Due to rising sea levels, the garden his wife used keep at the back of their house now gets swamped with salt water by the high tide, he said.
“At full moon my backyard is flooded,” he said.
“We no longer have flowers. We had to put them in a pot and when there is high tide we move it,” he said in an interview at the UN Food and Agriculture Organisation’s (FAO) conference in Rome.
At its peak today, the tide is more than one foot (30cm) higher than when the house was built in 1989, Mr Remengesau said, adding he first noticed seaweed and tidal debris littering his garden one morning about four years ago.
The President’s gardening worries are emblematic of those faced by Palau and its Pacific neighbours due to global warming.
Low-lying, small islands in the Pacific are disproportionately at risk of losing land as sea level rises by an expected 10-32 inches (26-82cm) by the late 21st century, according to data from the UN.
Mr Remengesau said in the long term Palau had no other option but to move people and farms up to higher ground. Unlike other island states, Palau has some upland terrain, its highest point more than 200 metres above sea level.
But that is easier said than done, as the interior of the island is not all fertile, he said, adding the government was working with the FAO to identify locations suitable for farming and to enrich soil.
Climate change is also set to affect Palau’s waters, which could become more acidic, threatening corals and disturbing fish stocks already depleted by overfishing, he said.
Seafood is the main source of protein for Palau’s 21,000 people, according to the FAO.
To protect marine life, the government has set aside about 80 per cent of its maritime territory – equal to roughly the size of France – as a sanctuary and is encouraging locals to turn to aquaculture, such as crab and milkfish farming, Mr Remengesau said.
But climate change is a global problem that the tiny nation can not address alone, he said.
In 2016, Palau became the second country in the world, after Fiji, to ratify the Paris Climate Agreement to limit global temperature rise to “well below” 2°C.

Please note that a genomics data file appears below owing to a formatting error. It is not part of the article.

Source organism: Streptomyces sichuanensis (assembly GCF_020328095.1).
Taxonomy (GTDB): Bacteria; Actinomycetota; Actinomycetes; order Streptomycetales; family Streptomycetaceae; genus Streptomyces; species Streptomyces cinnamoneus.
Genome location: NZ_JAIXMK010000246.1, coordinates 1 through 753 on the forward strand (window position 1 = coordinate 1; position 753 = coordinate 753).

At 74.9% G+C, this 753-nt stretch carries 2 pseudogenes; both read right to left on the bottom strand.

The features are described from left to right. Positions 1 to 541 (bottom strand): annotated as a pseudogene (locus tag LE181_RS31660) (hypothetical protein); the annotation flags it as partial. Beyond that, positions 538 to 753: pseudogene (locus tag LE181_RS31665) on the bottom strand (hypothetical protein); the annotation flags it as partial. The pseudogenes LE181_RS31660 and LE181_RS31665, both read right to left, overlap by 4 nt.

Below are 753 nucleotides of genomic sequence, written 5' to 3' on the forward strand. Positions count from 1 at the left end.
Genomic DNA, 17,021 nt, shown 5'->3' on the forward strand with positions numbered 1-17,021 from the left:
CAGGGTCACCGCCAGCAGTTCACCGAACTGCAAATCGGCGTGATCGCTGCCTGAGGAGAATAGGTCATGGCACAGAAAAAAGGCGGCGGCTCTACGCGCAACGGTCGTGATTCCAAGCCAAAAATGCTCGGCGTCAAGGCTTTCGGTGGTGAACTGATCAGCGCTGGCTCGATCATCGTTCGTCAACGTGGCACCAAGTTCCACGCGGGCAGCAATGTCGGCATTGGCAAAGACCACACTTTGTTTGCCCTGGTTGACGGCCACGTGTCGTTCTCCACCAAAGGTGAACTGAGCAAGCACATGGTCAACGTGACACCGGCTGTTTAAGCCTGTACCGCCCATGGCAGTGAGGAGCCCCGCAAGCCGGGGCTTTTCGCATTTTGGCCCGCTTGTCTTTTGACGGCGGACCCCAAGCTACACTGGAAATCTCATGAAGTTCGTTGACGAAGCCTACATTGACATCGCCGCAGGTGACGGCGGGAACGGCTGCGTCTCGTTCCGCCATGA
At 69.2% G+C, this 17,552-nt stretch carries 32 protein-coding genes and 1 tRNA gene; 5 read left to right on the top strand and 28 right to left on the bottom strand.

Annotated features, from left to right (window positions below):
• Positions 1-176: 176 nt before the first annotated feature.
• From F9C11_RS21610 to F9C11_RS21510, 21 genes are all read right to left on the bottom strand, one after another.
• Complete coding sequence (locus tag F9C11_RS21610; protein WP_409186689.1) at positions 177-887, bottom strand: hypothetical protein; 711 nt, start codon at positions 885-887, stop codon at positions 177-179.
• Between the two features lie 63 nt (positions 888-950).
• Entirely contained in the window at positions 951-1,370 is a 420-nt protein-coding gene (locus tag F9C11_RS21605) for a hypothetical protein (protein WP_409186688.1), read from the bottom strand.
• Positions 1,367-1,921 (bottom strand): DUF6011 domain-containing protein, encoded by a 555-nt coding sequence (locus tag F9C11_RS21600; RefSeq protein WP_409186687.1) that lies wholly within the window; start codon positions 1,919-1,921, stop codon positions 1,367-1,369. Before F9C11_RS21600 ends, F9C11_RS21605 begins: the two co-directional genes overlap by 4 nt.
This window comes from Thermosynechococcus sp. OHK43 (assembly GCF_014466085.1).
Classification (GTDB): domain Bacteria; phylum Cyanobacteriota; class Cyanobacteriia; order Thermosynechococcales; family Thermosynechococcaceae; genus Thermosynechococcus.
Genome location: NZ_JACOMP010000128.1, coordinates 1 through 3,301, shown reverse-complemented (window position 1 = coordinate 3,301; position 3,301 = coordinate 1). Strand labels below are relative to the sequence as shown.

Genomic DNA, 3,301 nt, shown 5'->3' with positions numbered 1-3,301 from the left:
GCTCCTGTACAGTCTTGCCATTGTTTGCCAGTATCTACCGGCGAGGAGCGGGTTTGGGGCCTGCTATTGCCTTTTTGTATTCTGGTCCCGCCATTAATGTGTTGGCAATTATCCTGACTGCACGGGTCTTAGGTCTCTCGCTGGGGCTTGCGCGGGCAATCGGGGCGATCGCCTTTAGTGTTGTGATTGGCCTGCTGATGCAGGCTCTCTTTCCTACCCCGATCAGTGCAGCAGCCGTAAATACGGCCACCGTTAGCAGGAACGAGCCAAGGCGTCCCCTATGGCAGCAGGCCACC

Mr Remengesau said he was disappointed with the United States’ decision to ditch the accord. President Donald Trump also said the United States would stop contributing to the Green Climate Fund to help vulnerable countries, including Pacific States, adapt to a changing climate.
“It’s a lost opportunity really for the US to lead,” he said, adding he was glad to see the void being filled by other nations, including China, with which Palau has no formal diplomatic ties due to its support of Taiwan.
“In a way it’s good to see China take the leadership because they need to be part of the solution,” said Mr Remengesau.
Taiwan and China have tried to poach each other’s diplomatic allies ever since Taiwan’s expulsion from the United Nations in 1971, to allow formal recognition of China.
Mr Remengesau said he was open to improving relations with Beijing – which is committed to the Paris Agreement – on climate as global warming was not a partisan matter.
“I don’t look at this as some diplomatic issue, it’s a survival issue,” Mr Remengesau said.
“Whether you live in Africa, in the Caribbean or in the Pacific, we are all connected, we are all in one boat… If somebody wants to jump out of the boat that’s their option but this is a very important journey.”
On Friday, Brazil, Russia, India and China – the so-called BRICS countries – called on the G20 to push for implementation of the Paris deal despite Mr Trump’s decision to pull the United States out of it.
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